Black hair is an intimate part of an individual’s identity and being. Yet as of Saturday, the two-year anniversary of The CROWN Act, only 13 states have fully embraced the act.
The CROWN Act (Creating a Respectful and Open World for Natural Hair) is the law that “prohibits race-based hair discrimination, which is the denial of employment and education opportunities because of hair texture or protective hairstyles including braids, locs, twists or Bantu knots.”
The politics of Black hair have always been contentious. The numerous times Black girls, in particular, have been penalized for wearing their hair naturally is telling. And when embellishments such as color and extensions are added, the punishments are even greater.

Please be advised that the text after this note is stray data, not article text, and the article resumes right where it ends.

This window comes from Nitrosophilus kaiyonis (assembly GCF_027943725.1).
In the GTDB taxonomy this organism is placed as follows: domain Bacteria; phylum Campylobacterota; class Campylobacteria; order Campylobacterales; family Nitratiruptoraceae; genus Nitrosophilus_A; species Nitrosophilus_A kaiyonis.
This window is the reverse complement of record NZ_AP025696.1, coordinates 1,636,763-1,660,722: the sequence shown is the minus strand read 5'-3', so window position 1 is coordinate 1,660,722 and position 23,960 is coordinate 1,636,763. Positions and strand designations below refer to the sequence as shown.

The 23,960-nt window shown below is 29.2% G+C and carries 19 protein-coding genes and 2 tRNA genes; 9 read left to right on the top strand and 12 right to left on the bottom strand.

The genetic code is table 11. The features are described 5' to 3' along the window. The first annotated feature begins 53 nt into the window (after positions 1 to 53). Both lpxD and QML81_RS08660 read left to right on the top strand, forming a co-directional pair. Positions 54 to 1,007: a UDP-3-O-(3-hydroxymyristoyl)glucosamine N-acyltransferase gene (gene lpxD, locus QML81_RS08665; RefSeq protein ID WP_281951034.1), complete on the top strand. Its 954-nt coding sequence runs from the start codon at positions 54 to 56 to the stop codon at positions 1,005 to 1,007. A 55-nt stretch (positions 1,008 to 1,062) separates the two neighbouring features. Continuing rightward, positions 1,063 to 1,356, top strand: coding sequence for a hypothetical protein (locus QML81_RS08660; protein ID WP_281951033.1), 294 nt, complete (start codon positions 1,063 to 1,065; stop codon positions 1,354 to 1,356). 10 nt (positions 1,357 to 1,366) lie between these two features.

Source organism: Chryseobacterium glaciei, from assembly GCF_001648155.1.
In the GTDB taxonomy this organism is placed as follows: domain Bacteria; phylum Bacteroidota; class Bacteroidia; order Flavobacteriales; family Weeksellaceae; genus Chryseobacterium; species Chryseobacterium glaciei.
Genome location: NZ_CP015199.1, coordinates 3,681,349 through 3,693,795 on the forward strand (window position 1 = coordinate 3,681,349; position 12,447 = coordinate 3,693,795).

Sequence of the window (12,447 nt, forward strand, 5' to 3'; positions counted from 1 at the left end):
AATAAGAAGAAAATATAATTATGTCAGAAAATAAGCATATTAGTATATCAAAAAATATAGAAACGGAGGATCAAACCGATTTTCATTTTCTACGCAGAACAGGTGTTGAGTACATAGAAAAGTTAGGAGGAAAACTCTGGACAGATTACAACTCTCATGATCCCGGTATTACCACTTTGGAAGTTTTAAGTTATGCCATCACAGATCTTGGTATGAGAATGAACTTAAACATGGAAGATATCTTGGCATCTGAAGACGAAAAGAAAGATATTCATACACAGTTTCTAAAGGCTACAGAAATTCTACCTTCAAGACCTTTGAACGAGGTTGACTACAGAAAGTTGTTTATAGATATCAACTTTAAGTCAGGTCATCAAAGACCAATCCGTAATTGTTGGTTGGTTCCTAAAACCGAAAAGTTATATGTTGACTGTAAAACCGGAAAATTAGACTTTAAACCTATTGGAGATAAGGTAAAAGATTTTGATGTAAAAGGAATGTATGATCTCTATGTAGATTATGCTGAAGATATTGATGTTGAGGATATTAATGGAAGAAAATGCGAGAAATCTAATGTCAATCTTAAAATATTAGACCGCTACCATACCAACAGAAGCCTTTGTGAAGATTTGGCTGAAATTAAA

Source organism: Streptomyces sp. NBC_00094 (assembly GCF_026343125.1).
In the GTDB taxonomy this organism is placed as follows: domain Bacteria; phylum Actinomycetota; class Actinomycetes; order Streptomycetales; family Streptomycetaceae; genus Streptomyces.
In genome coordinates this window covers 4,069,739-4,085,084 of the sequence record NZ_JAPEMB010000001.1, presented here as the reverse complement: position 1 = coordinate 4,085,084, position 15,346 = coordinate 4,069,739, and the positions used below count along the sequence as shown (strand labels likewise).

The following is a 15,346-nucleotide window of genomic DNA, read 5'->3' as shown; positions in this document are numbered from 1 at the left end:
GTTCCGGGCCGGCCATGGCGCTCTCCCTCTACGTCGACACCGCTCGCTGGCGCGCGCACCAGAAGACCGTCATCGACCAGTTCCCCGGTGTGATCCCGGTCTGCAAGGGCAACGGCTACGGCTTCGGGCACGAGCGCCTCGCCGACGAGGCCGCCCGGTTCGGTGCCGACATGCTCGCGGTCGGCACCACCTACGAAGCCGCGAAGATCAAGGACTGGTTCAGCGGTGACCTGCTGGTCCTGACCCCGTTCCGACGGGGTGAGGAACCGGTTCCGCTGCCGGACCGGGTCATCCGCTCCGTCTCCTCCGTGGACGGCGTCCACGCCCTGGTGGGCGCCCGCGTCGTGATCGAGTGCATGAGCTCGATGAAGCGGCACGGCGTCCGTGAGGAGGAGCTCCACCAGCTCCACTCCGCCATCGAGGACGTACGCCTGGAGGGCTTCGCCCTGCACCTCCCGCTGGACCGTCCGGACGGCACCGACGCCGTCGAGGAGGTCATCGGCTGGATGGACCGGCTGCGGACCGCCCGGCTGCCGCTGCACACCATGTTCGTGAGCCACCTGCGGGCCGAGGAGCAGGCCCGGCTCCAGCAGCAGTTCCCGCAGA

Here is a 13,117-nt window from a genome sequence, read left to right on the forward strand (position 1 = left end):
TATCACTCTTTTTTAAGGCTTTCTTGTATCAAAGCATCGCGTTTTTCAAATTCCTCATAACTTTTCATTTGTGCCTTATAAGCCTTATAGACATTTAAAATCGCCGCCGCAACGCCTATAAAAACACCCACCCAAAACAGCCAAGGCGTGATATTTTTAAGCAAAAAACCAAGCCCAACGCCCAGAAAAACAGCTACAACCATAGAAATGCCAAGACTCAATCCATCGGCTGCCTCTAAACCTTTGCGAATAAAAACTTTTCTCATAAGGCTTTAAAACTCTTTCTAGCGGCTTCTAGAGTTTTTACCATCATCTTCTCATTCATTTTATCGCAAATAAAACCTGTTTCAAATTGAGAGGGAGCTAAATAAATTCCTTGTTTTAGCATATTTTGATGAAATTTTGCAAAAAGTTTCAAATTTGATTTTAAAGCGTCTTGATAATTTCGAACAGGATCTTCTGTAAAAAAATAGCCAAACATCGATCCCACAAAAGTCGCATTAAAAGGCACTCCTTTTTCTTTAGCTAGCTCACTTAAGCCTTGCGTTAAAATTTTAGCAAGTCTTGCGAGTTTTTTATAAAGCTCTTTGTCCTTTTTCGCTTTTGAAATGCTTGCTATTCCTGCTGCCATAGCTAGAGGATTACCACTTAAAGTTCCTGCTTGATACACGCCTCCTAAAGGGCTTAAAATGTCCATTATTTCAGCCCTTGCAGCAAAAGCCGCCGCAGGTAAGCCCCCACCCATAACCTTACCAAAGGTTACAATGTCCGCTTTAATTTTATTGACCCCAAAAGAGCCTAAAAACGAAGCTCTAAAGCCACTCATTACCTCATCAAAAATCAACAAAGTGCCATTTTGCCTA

In 2013, twelve-year-old student Vanessa Vandyke was bullied for her “puffy hair” by fellow students at Faith Christian Academy. Yet rather than ending the bullying, however, the school suggested that she “straighten her hair out”
In 2016, schoolgirls in South Africa were told to “fix their hair, if they were wearing them in a natural state.” So styles such as cornrows, dreadlocks, and loose braids were deemed as violations of school policy.
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